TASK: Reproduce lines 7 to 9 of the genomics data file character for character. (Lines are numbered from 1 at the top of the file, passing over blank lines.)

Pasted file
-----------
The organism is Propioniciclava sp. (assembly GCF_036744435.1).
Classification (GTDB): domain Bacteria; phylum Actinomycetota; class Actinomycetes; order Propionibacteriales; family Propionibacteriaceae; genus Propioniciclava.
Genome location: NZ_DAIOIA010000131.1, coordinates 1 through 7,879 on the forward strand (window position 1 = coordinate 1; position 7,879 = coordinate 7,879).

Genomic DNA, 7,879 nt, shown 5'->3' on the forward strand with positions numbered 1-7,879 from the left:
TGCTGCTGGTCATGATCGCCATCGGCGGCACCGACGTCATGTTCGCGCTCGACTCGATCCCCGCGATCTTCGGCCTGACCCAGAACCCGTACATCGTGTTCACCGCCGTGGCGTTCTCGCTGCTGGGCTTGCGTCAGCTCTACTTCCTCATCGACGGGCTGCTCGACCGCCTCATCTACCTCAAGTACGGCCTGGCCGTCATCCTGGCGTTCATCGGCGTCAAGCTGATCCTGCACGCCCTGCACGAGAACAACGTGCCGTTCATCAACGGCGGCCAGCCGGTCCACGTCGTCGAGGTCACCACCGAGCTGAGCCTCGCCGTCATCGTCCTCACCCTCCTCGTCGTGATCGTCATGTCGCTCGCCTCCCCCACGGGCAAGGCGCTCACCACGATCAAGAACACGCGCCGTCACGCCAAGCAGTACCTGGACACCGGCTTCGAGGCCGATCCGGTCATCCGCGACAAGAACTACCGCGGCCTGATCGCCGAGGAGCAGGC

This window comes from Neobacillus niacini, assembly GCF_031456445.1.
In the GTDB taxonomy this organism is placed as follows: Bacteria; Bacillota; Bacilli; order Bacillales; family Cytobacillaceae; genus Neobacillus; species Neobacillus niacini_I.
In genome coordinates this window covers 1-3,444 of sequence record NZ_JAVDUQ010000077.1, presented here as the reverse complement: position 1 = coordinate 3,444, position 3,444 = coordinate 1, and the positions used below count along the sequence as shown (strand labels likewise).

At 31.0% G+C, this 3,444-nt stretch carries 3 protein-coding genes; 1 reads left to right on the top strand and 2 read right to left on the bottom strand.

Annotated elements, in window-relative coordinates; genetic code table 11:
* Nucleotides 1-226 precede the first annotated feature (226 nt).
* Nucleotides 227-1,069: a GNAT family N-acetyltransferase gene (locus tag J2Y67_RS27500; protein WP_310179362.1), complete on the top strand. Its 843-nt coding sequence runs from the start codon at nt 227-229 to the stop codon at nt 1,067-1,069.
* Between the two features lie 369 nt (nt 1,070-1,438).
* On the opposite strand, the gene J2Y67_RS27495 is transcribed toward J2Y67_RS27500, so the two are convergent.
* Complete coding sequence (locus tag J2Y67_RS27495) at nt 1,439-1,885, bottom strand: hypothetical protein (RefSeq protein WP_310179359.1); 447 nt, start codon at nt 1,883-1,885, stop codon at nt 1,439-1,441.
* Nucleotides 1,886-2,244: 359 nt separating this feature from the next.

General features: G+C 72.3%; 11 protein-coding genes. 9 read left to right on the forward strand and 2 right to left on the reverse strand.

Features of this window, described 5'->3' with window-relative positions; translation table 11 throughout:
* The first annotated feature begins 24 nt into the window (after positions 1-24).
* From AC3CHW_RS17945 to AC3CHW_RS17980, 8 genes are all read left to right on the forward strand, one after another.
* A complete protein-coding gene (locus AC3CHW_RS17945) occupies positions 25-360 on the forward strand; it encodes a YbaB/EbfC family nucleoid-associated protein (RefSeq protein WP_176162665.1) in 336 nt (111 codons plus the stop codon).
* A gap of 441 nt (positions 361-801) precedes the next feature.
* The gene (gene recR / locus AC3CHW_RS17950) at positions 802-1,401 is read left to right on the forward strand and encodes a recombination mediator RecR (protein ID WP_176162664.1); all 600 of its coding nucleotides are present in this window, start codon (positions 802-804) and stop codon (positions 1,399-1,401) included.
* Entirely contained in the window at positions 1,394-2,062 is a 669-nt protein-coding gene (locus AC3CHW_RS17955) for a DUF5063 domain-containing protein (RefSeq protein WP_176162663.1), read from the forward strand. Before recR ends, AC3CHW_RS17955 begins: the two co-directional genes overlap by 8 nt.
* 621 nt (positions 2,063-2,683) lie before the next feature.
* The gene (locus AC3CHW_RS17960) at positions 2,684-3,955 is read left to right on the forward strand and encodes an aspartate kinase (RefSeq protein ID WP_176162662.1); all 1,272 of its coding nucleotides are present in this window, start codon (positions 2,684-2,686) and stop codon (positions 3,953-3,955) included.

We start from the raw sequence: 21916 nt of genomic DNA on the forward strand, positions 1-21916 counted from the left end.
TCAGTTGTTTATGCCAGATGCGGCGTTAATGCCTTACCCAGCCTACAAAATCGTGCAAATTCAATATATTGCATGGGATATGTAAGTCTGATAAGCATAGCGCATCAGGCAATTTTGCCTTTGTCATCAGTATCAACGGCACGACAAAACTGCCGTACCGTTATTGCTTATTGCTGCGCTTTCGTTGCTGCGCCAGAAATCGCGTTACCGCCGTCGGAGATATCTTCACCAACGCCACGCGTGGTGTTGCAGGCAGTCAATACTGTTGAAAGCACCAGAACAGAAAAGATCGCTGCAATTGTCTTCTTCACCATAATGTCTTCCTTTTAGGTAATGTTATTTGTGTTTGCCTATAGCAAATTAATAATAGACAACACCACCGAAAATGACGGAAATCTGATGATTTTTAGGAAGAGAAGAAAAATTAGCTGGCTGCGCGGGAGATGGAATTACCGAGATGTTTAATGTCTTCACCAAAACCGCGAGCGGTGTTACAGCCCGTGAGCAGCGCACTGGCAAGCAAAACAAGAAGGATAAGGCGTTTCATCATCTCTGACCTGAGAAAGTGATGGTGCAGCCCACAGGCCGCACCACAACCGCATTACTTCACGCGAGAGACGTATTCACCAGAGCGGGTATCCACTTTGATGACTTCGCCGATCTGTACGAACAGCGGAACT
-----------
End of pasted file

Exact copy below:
In the GTDB taxonomy this organism is placed as follows: Bacteria; Bacillota; Bacilli; order Bacillales; family Cytobacillaceae; genus Neobacillus; species Neobacillus niacini_I.
In genome coordinates this window covers 1-3,444 of sequence record NZ_JAVDUQ010000077.1, presented here as the reverse complement: position 1 = coordinate 3,444, position 3,444 = coordinate 1, and the positions used below count along the sequence as shown (strand labels likewise).

At 31.0% G+C, this 3,444-nt stretch carries 3 protein-coding genes; 1 reads left to right on the top strand and 2 read right to left on the bottom strand.